6. Under the terms of the Scholarship Contract, Redovan was obligated to serve three (3) years in the National Health Service Corps following completion of his academic training.

 7. Redovan graduated from medical school in June 1982 and commenced a one year post graduate clinical program in general surgery at Albert Einstein Hospital. The NHSC granted Redovan a one year deferment of the commencement of his service obligation for the period of July 1, 1982 through June 30, 1983. Before Redovan began his general surgery residency, he knew that the residency program entitled him only to a one year deferment in his service obligation to NHSC.

 8. At the time of the agreement to the deferral, NHSC advised Redovan that scholarship recipients who request one year deferments to train in general surgery must provide documentation that the surgery rotation included at least 3 months of primary care rotations in internal medicine, pediatrics or emergency room. Redovan was specifically advised that, "No more than one year of general surgery training will be approved."

 9. In July or August, 1982, Redovan was provided by the NHSC with a Site Selection questionnaire so that he could indicate his placement preference for serving his obligation to the Public Health Service upon expiration of his one year deferral.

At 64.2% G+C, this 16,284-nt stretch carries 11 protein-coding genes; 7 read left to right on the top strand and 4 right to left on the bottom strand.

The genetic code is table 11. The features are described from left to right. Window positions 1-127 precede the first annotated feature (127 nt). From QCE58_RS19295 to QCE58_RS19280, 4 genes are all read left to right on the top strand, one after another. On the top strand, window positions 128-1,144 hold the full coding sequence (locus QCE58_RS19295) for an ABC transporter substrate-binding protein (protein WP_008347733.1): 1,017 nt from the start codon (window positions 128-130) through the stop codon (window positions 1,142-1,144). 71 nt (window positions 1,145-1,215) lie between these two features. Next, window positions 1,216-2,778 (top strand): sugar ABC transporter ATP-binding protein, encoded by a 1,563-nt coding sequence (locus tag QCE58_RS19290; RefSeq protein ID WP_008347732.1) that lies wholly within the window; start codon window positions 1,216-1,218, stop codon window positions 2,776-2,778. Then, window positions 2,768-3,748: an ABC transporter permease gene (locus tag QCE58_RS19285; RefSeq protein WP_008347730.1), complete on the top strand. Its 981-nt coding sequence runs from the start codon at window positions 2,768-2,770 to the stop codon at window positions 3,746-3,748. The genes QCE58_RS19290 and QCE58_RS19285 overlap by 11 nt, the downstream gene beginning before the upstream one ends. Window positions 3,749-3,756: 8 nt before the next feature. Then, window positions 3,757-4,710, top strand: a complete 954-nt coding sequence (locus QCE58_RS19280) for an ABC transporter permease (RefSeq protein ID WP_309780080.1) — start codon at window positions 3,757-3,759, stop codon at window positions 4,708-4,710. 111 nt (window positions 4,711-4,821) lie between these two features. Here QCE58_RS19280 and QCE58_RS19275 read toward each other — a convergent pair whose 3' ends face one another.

10. Redovan failed to complete the site selection questionnaire and submit it to the NHSC until late February 1983. Seven months elapsed between the time Redovan received the site selection questionnaire and the time he submitted the completed questionnaire to NHSC. By the time NHSC received Redovan's site selection questionnaire NHSC had, for some months, been involved in assigning other scholarship participants to NHSC sites. Thus, when Redovan finally submitted his questionnaire, most, if not all, of the popular regions within the NHSC had been filled. As a consequence, Redovan was assigned to the Indian Health Service ("IHS"), in the North Dakota, South Dakota and Montana region. The public health service believed that this assignment allowed the best use of Redovan's qualifications to fill the greatest need.